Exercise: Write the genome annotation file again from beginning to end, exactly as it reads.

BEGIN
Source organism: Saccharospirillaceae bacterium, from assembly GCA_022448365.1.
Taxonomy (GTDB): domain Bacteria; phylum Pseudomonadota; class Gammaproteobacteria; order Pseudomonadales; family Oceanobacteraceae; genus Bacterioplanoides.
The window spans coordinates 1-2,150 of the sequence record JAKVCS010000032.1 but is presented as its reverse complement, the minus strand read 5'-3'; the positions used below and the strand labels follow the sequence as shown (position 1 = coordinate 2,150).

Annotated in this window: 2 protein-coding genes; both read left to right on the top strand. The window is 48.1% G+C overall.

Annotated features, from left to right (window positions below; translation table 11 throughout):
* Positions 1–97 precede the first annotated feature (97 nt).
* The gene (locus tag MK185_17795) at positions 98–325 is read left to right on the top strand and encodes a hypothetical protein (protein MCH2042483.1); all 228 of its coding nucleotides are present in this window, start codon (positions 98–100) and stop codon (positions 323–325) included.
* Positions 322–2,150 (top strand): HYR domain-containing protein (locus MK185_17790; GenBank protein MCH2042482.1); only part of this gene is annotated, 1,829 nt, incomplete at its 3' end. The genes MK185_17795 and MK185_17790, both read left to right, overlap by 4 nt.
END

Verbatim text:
Source organism: Saccharospirillaceae bacterium, from assembly GCA_022448365.1.
Taxonomy (GTDB): domain Bacteria; phylum Pseudomonadota; class Gammaproteobacteria; order Pseudomonadales; family Oceanobacteraceae; genus Bacterioplanoides.
The window spans coordinates 1-2,150 of the sequence record JAKVCS010000032.1 but is presented as its reverse complement, the minus strand read 5'-3'; the positions used below and the strand labels follow the sequence as shown (position 1 = coordinate 2,150).

Annotated in this window: 2 protein-coding genes; both read left to right on the top strand. The window is 48.1% G+C overall.

Annotated features, from left to right (window positions below; translation table 11 throughout):
* Positions 1–97 precede the first annotated feature (97 nt).
* The gene (locus tag MK185_17795) at positions 98–325 is read left to right on the top strand and encodes a hypothetical protein (protein MCH2042483.1); all 228 of its coding nucleotides are present in this window, start codon (positions 98–100) and stop codon (positions 323–325) included.
* Positions 322–2,150 (top strand): HYR domain-containing protein (locus MK185_17790; GenBank protein MCH2042482.1); only part of this gene is annotated, 1,829 nt, incomplete at its 3' end. The genes MK185_17795 and MK185_17790, both read left to right, overlap by 4 nt.